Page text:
1911 Encyclopædia Britannica/Antigonus Gonatas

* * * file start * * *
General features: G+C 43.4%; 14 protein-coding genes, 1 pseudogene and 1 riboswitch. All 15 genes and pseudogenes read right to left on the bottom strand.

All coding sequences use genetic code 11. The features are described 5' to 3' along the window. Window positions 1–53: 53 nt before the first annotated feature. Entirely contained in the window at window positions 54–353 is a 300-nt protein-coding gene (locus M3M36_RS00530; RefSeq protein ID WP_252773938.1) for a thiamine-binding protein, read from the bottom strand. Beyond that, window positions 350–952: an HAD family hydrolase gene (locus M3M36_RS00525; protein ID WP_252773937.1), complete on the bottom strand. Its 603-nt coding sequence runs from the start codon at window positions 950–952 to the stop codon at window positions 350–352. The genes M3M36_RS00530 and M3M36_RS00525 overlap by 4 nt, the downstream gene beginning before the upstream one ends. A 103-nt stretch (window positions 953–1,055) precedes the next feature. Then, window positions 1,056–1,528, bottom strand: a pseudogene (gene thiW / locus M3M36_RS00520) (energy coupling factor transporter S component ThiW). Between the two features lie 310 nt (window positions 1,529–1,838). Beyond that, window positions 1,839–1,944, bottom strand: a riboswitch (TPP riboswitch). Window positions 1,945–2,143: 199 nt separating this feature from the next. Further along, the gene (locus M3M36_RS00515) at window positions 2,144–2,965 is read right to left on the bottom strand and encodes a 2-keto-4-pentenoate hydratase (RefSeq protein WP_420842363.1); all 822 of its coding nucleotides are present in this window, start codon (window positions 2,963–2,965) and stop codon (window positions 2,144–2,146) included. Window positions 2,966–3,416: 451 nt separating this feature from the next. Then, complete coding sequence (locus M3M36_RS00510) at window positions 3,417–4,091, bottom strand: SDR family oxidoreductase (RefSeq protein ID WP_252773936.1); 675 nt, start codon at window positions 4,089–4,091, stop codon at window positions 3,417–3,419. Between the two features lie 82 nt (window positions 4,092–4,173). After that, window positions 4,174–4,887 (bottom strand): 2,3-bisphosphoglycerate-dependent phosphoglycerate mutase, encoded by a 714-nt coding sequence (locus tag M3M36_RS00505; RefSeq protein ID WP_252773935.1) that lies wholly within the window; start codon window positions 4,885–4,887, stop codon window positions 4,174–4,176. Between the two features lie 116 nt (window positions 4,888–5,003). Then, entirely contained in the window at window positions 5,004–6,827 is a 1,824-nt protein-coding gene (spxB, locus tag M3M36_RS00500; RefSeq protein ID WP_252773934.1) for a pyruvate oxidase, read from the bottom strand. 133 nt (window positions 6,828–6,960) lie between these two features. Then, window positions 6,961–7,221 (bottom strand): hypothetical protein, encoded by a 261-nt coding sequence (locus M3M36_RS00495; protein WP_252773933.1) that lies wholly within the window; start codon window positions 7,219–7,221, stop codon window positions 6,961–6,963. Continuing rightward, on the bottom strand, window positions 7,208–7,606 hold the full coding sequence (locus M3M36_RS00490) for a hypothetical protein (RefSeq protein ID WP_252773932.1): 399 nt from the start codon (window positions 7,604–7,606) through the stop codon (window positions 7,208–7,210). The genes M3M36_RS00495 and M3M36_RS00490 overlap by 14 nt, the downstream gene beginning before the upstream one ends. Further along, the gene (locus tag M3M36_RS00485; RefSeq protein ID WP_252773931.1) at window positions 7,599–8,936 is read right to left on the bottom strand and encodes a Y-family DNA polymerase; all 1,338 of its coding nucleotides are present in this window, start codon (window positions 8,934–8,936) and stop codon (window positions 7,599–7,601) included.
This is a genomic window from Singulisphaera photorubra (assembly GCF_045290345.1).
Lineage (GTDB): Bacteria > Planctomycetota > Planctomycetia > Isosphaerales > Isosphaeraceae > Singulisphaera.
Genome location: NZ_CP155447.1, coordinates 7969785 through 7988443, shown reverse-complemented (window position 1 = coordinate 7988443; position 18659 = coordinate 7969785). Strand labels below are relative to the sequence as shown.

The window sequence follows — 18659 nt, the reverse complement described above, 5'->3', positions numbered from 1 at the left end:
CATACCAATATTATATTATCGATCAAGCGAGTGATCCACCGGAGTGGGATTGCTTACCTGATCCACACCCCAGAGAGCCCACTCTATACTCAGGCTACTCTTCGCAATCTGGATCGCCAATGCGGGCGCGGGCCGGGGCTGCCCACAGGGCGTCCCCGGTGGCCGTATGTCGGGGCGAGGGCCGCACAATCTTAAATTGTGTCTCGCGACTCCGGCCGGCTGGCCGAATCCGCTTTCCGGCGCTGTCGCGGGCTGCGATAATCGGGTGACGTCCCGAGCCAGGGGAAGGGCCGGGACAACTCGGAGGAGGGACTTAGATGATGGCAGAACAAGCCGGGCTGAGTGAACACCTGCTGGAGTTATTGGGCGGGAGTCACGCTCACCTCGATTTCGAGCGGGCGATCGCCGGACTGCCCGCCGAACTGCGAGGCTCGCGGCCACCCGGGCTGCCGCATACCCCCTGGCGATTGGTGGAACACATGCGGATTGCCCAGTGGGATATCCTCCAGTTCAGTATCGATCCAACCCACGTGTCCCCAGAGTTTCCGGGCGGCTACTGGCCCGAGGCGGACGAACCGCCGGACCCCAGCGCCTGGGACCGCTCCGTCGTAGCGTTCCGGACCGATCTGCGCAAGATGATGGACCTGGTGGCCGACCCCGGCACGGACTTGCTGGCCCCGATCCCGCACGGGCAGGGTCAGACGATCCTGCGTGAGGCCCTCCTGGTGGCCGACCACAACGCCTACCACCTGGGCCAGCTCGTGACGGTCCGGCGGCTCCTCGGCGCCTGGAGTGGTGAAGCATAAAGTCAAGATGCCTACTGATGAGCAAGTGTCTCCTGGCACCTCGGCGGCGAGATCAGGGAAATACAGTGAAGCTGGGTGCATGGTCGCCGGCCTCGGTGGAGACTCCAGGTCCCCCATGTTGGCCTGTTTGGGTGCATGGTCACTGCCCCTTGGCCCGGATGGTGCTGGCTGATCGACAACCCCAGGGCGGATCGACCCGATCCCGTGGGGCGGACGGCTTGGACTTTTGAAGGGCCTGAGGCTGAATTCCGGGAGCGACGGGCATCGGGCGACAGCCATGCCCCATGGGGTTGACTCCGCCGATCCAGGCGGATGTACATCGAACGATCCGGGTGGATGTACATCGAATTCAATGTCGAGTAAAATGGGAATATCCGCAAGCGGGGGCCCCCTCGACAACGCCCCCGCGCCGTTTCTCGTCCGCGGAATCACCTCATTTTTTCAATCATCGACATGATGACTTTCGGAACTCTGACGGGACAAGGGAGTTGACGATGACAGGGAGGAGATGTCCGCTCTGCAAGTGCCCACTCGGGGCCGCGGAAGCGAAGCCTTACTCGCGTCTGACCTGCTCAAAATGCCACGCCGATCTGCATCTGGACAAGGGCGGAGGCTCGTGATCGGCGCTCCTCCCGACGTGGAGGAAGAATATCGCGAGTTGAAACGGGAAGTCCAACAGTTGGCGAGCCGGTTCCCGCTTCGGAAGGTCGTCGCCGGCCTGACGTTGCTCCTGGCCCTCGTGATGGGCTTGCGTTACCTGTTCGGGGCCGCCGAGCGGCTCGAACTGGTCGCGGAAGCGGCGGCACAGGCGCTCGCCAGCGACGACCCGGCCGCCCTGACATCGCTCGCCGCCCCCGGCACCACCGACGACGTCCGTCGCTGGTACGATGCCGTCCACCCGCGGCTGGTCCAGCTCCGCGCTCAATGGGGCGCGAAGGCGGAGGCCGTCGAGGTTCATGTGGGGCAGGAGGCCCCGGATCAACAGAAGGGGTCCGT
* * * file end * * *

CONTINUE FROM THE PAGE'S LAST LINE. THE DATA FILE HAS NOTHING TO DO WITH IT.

ANTIGONUS GONATAS (c. 319–239 B.C.), Macedonian king, was the son of Demetrius Poliorcetes, and grandson of Antigonus Cyclops. On the death of his father (283), he assumed the title of king of Macedonia, but did not obtain possession of the throne till 276, after it had been successively in the hands of Pyrrhus, Lysimachus, Seleucus, and Ptolemy Ceraunus. Antigonus repelled the invasion of the Gauls, and continued in undisputed possession of Macedonia till 274, when Pyrrhus returned from Italy, and (in 273) made himself master of nearly all the country. On the advance of Pyrrhus into Peloponnesus, he recovered his dominions. He was again (between 263 and 255) driven out of his kingdom by Alexander, the son of Pyrrhus, and again recovered it. The latter part of his reign was comparatively peaceful, and he gained the affection of his subjects by his honesty and his cultivation of the arts. He gathered round him distinguished literary men—philosophers, poets, and historians. He died in the eightieth year of his age, and the forty-fourth of his reign. His surname was usually derived by later Greek writers from the name of his supposed birthplace, Gonni (Gonnus) in Thessaly; some take it to be a Macedonian word signifying an iron plate for protecting the knee; neither conjecture is a happy one, and in our ignorance of the Macedonian language it must remain unexplained.